Nordstrom Inc. (JWN), the largest U.S. luxury department-store chain, missed same-store sales estimates in the most recent quarter as the retail industry tries to lure customers with promotions. The shares fell the most in more than two years.
Sales at Nordstrom stores open at least a year and the brand’s website rose 2.7 percent in the second quarter ended Aug. 2, missing the 3.1 percent that Consensus Metrix had estimated. Its full-line department stores saw sales drop 1.2 percent, compared with projections for growth of 1.2 percent. Total comparable sales at all brands, including Nordstrom Rack and HauteLook, increased 3.3 percent.
The company also said its agreement last month to buy Trunk Club, a men’s online clothing service, will reduce full-year earnings by as much as 5 percent.
“If people are looking for something negative, the full-line comparable sales were down,” Dorothy Lakner, a New York-based analyst at Topeka Capital Markets, said in an interview. “People may be upset about the Trunk Club acquisition. I can just hear people rolling their eyes saying, ‘Not again.’”
Lakner has a buy rating on the Seattle-based retailer’s shares.
The shares fell 5.2 percent to $65.11 at the close in New York, the biggest decline since May 2012.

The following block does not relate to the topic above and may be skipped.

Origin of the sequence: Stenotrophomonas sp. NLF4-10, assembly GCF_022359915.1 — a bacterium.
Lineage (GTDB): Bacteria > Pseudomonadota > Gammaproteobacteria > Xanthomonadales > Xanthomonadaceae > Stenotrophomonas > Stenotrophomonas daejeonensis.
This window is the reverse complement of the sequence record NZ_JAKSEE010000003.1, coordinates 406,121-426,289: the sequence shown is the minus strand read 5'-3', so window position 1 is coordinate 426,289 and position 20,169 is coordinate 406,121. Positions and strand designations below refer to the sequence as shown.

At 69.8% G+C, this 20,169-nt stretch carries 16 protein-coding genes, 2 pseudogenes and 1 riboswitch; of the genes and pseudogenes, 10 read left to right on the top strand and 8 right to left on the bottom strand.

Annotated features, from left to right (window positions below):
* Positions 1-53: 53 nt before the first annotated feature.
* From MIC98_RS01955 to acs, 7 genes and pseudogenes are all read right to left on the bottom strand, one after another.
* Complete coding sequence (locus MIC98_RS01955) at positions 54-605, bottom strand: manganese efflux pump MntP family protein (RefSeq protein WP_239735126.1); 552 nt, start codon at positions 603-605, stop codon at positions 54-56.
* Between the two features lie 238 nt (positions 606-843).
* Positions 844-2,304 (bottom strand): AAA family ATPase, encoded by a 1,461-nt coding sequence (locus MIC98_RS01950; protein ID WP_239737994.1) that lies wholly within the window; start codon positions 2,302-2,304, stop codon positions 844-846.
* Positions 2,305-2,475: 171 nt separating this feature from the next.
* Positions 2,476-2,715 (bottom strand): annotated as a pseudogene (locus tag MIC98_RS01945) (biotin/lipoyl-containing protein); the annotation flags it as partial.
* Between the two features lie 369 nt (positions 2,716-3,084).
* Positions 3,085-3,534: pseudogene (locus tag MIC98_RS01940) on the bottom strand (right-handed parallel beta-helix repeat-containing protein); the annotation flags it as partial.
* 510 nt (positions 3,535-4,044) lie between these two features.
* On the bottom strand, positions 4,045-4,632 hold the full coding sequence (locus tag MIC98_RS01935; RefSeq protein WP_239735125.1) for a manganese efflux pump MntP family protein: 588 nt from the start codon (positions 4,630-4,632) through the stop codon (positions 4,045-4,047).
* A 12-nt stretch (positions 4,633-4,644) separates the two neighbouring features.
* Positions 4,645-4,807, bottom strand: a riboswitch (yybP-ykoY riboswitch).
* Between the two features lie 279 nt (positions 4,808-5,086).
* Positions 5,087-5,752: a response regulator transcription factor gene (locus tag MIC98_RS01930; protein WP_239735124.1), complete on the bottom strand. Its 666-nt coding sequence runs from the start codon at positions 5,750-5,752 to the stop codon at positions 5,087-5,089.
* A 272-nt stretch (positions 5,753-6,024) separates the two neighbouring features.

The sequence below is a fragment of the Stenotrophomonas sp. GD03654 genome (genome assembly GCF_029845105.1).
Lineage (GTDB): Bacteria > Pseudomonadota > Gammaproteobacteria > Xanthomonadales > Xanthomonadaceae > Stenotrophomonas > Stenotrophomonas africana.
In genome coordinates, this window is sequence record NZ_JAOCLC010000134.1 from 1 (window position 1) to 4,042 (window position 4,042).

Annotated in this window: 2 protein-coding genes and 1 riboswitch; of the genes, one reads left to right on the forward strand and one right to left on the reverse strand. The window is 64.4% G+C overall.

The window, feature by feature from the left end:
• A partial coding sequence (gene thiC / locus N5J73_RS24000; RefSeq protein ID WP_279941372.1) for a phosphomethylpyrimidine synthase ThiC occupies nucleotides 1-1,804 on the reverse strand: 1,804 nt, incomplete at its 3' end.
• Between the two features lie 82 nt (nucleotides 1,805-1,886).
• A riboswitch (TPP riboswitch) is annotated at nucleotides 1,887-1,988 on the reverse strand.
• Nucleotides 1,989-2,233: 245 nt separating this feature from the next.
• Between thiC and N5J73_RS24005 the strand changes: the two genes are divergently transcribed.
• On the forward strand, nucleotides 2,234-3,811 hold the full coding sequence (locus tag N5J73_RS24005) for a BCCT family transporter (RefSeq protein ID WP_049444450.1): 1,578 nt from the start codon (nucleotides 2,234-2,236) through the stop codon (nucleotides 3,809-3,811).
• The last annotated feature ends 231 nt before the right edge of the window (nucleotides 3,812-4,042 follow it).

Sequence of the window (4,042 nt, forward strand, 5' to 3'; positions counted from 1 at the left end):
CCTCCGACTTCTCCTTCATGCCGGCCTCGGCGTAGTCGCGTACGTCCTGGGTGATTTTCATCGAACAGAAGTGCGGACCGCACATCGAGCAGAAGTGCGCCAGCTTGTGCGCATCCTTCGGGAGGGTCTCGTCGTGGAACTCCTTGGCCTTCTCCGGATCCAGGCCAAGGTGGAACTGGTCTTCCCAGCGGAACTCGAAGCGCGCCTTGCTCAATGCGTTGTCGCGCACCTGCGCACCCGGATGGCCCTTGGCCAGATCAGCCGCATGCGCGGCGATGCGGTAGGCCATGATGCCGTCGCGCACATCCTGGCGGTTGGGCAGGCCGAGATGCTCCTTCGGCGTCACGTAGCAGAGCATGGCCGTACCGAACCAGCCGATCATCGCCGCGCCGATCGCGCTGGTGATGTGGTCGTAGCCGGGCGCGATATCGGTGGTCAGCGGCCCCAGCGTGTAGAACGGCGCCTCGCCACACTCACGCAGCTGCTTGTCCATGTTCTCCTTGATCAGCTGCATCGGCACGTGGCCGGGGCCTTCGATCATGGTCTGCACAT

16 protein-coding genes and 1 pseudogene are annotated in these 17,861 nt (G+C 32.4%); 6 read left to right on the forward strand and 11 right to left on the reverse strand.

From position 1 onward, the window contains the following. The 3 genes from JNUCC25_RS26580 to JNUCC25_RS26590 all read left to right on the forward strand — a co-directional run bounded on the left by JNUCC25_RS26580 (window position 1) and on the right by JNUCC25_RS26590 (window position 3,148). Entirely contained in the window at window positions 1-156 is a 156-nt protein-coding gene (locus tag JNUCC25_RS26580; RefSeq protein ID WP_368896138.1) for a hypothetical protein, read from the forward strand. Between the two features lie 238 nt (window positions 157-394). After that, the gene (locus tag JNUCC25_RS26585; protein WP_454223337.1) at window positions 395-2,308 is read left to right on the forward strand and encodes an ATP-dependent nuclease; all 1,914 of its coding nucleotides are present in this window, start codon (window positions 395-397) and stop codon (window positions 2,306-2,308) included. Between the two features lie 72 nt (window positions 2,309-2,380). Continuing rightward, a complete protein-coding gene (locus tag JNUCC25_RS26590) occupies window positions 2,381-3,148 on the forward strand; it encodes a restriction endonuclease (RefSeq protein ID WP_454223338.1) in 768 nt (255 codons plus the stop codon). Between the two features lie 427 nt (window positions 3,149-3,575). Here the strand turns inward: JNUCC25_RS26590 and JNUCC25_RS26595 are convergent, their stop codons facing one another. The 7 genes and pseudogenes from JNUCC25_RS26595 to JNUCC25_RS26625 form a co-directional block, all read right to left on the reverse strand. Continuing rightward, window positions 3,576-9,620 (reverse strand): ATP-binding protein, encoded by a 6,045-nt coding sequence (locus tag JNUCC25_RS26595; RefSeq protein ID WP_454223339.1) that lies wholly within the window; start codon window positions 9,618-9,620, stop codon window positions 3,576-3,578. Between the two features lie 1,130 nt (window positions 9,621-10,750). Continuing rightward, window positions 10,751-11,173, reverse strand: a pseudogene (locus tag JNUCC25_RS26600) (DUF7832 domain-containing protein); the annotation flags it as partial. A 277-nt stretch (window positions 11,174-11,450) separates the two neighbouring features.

The company posted quarterly profit that narrowly beat analysts’ estimates and lifted the low end of its annual earnings forecast.
Net income was 95 cents a share, the retailer said yesterday in a statement. Analysts had estimated 94 cents, on average, according to data compiled by Bloomberg. Nordstrom now expects earnings for the year of at least $3.80 a share, up from an earlier forecast of at least $3.75. Quarterly sales rose 6.1 percent to $3.39 billion.
Nordstrom, which will acquire Trunk Club for $350 million in stock, is looking to reach younger customers shopping in new ways. The retailer expected it would take a few years to develop a product similar to Trunk Club on its own, President Blake Nordstrom said on a conference call.
“It helps them understand a younger customer who isn’t shopping the same way they were shopping 20 years ago,” Lakner said. “Here’s a company who understands the customer doesn’t care about channels, the customer wants to get what they want, when they want it, however they want it.”
The acquisition is similar to the company’s 2011 purchase of HauteLook Inc., the flash-sales site that sells discounted designer goods for limited periods of time.
In the second half of the year, Nordstrom plans to open 16 Nordstrom Rack stores, its off-price brand. The retailer will also open three full-line stores, including its first store in Canada.
“They’ve increased their relevancy to a broader swath of people,” Tony Scherrer, director of research at Smead Capital Management, said in an interview. The Seattle-based firm, which owns Nordstrom shares, oversees almost $1 billion. “They’re leveraging the core of what they are and who they are in a greater way through different platforms.”
To contact the reporter on this story: Lindsey Rupp in New York at email@example.com